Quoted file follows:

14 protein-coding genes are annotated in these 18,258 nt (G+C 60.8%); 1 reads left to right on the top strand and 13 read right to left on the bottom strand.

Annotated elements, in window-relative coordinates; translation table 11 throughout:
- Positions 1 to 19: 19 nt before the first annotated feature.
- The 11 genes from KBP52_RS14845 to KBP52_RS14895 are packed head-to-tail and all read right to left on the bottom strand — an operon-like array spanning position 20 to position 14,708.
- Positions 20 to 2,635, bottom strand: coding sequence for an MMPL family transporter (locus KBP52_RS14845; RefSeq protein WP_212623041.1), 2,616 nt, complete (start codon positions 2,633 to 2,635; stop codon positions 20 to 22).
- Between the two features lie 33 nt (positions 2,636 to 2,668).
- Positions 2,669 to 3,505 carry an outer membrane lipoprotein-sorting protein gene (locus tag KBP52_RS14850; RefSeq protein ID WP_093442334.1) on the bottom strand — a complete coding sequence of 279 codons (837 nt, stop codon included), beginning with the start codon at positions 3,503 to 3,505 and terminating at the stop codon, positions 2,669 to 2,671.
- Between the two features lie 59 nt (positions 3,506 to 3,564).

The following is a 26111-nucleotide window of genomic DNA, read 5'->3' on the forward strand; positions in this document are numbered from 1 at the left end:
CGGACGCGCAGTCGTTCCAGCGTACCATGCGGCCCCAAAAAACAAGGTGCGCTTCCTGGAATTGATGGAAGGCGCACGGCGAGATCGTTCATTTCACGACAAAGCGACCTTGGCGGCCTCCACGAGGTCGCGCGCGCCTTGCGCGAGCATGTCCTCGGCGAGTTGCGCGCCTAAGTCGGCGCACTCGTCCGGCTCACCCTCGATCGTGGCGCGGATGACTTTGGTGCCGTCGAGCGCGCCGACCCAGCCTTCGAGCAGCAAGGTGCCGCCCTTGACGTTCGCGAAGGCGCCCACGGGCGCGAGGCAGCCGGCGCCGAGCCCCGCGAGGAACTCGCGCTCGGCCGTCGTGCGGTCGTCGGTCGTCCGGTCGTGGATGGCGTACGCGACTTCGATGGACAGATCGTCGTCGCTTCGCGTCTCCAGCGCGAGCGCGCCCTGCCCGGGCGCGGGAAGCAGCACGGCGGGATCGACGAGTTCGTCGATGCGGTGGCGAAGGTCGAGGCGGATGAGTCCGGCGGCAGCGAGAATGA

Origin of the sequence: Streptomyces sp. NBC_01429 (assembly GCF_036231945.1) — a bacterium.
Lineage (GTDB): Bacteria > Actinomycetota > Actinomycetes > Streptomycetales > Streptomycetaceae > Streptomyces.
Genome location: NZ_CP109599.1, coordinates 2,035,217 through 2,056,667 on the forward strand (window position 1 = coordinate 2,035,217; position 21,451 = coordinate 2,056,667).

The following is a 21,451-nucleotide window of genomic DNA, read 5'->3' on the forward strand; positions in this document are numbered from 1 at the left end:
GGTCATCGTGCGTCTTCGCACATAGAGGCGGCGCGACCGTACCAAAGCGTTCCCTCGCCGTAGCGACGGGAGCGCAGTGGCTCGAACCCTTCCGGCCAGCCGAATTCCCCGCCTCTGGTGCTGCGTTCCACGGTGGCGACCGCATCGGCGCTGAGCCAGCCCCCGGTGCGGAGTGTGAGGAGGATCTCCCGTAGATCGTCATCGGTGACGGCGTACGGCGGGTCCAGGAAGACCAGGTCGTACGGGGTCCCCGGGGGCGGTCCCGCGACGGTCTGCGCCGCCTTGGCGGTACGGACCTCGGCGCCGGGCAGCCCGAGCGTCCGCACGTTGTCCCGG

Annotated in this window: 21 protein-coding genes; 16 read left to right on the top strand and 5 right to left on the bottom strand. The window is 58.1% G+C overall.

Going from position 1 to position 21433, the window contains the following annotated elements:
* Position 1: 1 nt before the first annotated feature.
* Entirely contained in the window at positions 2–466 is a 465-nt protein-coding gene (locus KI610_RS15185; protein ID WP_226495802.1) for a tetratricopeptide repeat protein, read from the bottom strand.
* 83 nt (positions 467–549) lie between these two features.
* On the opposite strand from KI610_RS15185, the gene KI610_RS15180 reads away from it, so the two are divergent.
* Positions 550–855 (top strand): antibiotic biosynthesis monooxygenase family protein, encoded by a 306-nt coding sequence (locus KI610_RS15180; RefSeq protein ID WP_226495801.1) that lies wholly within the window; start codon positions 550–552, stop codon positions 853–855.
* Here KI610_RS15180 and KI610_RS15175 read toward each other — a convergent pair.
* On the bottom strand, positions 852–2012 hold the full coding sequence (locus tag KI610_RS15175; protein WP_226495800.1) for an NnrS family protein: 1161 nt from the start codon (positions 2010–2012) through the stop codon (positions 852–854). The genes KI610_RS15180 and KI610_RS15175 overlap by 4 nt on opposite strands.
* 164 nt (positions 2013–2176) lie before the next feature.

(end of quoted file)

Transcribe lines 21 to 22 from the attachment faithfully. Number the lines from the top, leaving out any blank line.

* On the opposite strand from KI610_RS15185, the gene KI610_RS15180 reads away from it, so the two are divergent.
* Positions 550–855 (top strand): antibiotic biosynthesis monooxygenase family protein, encoded by a 306-nt coding sequence (locus KI610_RS15180; RefSeq protein ID WP_226495801.1) that lies wholly within the window; start codon positions 550–552, stop codon positions 853–855.